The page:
Stream films celebrating diversity for free from True Colors Film Festival

Staff Writer
·3-min read
37 Seconds (2019; Japan), directed by Hikari. A unique tale about a young comic book artist with cerebral palsy, and how she navigates disability while building a career in the adult manga industry. 
37 Seconds (2019; Japan), directed by Hikari. A unique tale about a young comic book artist with cerebral palsy, and how she navigates disability while building a career in the adult manga industry.

SINGAPORE — The Festival of Artistes with Disabilities has returned this year as the True Colors Film Festival. The festival is moving beyond the issue of disability to celebrate diversity in various forms.

From 3 Dec to 12 Dec, the 10-day digital event will offer a feast of about 30 award-winning features and short films curated around the theme "One World, One Family", each turning the spotlight on the universal experiences of connection, hope, dreams, struggle, and transformation.

The best part? You can stream all the films for free, either on The Projector Plus (for feature films), or Vimeo (for short films).

Feature films will be streamed via The Projector Plus, the streaming platform of local indie cinema The Projector – you can sign up for a streaming account for free. Features are available to viewers in most Asia-Pacific countries.

Short films will be streamed on Vimeo (the page goes live on 3 December.)

To protect filmmakers’ copyrights, the films’ streaming availability is different for different countries.

The True Colors line-up of films was curated by a team led by Singaporean film director Tan Bee Thiam, whose film Tiong Bahru Social Club premiered at the Busan International Film Festival in October, and also opened the Singapore International Film Festival last week.

Listen (2020; Portugal/United Kingdom), a film about migrant struggles, judgments and best intentions gone wrong. It was nominated as Portugal’s Oscar Entry for Best International Film 2020 and was winner of seven awards at the Venice Film Festival 2020.
Listen (2020; Portugal/United Kingdom), a film about migrant struggles, judgments and best intentions gone wrong. It was nominated as Portugal’s Oscar Entry for Best International Film 2020.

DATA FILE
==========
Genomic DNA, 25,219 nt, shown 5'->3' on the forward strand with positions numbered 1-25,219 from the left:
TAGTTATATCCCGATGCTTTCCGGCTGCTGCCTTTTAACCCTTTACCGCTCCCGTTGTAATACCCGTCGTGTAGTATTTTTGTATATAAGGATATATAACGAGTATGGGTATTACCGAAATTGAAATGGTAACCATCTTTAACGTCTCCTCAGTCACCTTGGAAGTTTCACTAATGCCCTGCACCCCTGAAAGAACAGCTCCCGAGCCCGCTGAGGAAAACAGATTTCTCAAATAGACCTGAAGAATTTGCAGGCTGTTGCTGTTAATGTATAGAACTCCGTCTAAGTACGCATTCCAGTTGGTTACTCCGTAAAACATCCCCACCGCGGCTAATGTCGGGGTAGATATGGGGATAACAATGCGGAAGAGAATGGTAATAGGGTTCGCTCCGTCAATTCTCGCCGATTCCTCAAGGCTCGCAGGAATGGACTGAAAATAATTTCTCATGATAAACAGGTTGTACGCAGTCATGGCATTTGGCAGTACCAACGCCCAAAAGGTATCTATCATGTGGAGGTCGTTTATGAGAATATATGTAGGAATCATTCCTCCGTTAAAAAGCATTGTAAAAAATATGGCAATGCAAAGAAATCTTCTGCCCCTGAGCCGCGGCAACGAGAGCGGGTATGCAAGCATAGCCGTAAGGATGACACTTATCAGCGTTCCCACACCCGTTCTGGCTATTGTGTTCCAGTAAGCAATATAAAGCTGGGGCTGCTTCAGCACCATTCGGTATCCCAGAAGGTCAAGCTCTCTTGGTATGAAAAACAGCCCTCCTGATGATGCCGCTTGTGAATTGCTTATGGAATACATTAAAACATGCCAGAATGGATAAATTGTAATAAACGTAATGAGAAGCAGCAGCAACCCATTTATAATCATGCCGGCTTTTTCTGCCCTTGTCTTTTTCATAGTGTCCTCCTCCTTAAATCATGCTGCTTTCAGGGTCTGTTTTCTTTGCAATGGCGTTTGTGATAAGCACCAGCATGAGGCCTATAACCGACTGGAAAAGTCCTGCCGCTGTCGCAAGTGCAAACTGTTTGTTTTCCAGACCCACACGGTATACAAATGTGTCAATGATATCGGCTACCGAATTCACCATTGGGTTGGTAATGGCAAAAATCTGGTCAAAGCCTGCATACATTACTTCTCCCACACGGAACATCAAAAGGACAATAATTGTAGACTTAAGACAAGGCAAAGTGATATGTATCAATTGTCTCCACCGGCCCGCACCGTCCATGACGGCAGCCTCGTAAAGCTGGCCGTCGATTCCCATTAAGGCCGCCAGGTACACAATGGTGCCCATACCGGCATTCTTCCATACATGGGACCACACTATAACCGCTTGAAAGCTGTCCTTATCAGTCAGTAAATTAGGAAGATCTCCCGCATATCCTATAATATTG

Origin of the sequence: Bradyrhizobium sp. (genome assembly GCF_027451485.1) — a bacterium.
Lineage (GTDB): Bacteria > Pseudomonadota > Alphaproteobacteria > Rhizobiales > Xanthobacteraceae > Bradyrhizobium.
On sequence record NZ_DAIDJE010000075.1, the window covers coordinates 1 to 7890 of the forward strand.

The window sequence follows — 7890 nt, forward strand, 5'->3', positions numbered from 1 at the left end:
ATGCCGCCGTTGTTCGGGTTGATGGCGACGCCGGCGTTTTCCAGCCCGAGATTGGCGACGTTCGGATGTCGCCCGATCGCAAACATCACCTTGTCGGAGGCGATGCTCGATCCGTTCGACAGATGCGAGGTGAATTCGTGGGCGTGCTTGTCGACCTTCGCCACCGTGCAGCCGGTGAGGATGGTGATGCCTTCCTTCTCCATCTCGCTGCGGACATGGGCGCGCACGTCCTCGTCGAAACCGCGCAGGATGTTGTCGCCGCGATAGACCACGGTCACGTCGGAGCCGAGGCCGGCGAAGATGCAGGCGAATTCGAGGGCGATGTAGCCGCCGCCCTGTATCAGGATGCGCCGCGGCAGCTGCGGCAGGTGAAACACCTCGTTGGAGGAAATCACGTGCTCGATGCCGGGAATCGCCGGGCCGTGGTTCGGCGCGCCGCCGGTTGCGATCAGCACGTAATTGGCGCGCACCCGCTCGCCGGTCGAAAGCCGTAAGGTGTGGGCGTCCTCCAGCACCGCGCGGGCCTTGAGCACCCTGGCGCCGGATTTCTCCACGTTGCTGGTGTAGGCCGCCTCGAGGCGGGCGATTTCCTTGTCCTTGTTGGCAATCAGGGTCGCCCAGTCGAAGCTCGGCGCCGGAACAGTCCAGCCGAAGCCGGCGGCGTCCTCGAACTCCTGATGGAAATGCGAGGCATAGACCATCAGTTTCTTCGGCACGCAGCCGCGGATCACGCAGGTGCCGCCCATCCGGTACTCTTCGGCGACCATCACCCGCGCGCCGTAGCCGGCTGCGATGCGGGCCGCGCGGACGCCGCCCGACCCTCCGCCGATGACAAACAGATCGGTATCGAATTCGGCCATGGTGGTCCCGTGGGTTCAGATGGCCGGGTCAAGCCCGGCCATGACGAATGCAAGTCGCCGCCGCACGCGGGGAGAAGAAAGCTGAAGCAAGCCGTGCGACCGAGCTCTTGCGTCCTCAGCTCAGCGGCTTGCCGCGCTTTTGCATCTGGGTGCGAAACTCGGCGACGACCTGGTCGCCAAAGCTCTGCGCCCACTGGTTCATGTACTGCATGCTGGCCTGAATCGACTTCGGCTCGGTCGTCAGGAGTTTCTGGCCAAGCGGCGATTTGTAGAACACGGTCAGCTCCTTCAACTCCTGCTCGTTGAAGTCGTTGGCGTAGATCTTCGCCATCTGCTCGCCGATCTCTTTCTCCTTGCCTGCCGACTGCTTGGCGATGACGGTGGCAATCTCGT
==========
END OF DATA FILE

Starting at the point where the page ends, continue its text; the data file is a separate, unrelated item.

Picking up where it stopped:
Tan worked with a team of student-curators from Singapore Polytechnic, where he also teaches film, to discover restored and remastered classics for the festival.

“We hope that the carefully curated film selection will deepen our understanding of what an inclusive world can be and equip us with the vocabulary and sensitivity to discuss social issues such as disability, so that these dialogues are captured and represented well,” said Tan.

The festival opens tomorrow (3 December) with 37 Seconds (2019; Japan), a unique tale about a young comic book artist with cerebral palsy, and how she navigates disability while building a career in the adult manga industry.

37 Seconds is available exclusively to viewers in Japan and Singapore only on 3 December, 6:00pm JST / 5:00pm SGT, and will be followed by a livestream dialogue session featuring director Hikari (Best New Director, Asian Film Awards 2020), available to audiences worldwide.

See the full listing of films in the True Colors Festival on their website.

Here are some award-winning films in the line-up:

Listen (2020; Portugal/United Kingdom), about migrant struggles, judgments and best intentions gone wrong. It was nominated just this week as Portugal’s Oscar Entry for Best International Film and was the winner of seven awards at the Venice Film Festival 2020.

Mental (2008; Japan/United States), about the complex world of a mental health clinic in Japan and the lives of its patients and staff. It won Best Documentary at the Busan International Film Festival, and Official Selection: Berlin International Film Festival.

Darkness and Light (1999; Taiwan), a tale of love and blindness. It won multiple awards including the Tokyo Grand Prix at the Tokyo Film Festival 1999, Best Original Screenplay and Best Editing at the Golden Horse Film Festival 1999, and Best Film at the Taipei Film Festival 1999.